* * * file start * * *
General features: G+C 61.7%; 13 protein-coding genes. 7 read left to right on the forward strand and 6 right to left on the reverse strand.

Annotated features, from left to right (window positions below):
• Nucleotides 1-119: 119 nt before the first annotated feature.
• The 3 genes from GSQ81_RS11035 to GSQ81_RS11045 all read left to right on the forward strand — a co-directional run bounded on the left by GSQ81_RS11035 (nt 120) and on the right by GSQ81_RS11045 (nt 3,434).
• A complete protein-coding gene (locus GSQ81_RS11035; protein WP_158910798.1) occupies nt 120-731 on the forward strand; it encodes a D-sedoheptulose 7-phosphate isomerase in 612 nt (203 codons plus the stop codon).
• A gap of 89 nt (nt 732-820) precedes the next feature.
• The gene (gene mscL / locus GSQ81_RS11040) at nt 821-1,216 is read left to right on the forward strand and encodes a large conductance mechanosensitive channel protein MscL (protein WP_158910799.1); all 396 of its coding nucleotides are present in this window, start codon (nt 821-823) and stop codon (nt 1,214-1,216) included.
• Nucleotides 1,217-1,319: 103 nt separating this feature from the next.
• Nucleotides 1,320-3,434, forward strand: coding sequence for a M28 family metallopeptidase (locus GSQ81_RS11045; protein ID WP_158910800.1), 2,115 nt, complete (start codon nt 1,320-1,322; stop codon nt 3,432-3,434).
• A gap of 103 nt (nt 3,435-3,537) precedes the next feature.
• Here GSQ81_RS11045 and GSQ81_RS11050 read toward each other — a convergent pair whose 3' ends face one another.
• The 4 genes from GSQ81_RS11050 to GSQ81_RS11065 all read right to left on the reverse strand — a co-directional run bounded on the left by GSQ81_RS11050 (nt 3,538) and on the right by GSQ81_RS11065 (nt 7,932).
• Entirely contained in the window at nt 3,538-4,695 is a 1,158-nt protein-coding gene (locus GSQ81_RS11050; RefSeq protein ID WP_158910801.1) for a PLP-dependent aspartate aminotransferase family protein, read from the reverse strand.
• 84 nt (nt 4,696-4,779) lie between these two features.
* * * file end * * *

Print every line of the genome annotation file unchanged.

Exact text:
General features: G+C 61.7%; 13 protein-coding genes. 7 read left to right on the forward strand and 6 right to left on the reverse strand.

Annotated features, from left to right (window positions below):
• Nucleotides 1-119: 119 nt before the first annotated feature.
• The 3 genes from GSQ81_RS11035 to GSQ81_RS11045 all read left to right on the forward strand — a co-directional run bounded on the left by GSQ81_RS11035 (nt 120) and on the right by GSQ81_RS11045 (nt 3,434).
• A complete protein-coding gene (locus GSQ81_RS11035; protein WP_158910798.1) occupies nt 120-731 on the forward strand; it encodes a D-sedoheptulose 7-phosphate isomerase in 612 nt (203 codons plus the stop codon).
• A gap of 89 nt (nt 732-820) precedes the next feature.
• The gene (gene mscL / locus GSQ81_RS11040) at nt 821-1,216 is read left to right on the forward strand and encodes a large conductance mechanosensitive channel protein MscL (protein WP_158910799.1); all 396 of its coding nucleotides are present in this window, start codon (nt 821-823) and stop codon (nt 1,214-1,216) included.
• Nucleotides 1,217-1,319: 103 nt separating this feature from the next.
• Nucleotides 1,320-3,434, forward strand: coding sequence for a M28 family metallopeptidase (locus GSQ81_RS11045; protein ID WP_158910800.1), 2,115 nt, complete (start codon nt 1,320-1,322; stop codon nt 3,432-3,434).
• A gap of 103 nt (nt 3,435-3,537) precedes the next feature.
• Here GSQ81_RS11045 and GSQ81_RS11050 read toward each other — a convergent pair whose 3' ends face one another.
• The 4 genes from GSQ81_RS11050 to GSQ81_RS11065 all read right to left on the reverse strand — a co-directional run bounded on the left by GSQ81_RS11050 (nt 3,538) and on the right by GSQ81_RS11065 (nt 7,932).
• Entirely contained in the window at nt 3,538-4,695 is a 1,158-nt protein-coding gene (locus GSQ81_RS11050; RefSeq protein ID WP_158910801.1) for a PLP-dependent aspartate aminotransferase family protein, read from the reverse strand.
• 84 nt (nt 4,696-4,779) lie between these two features.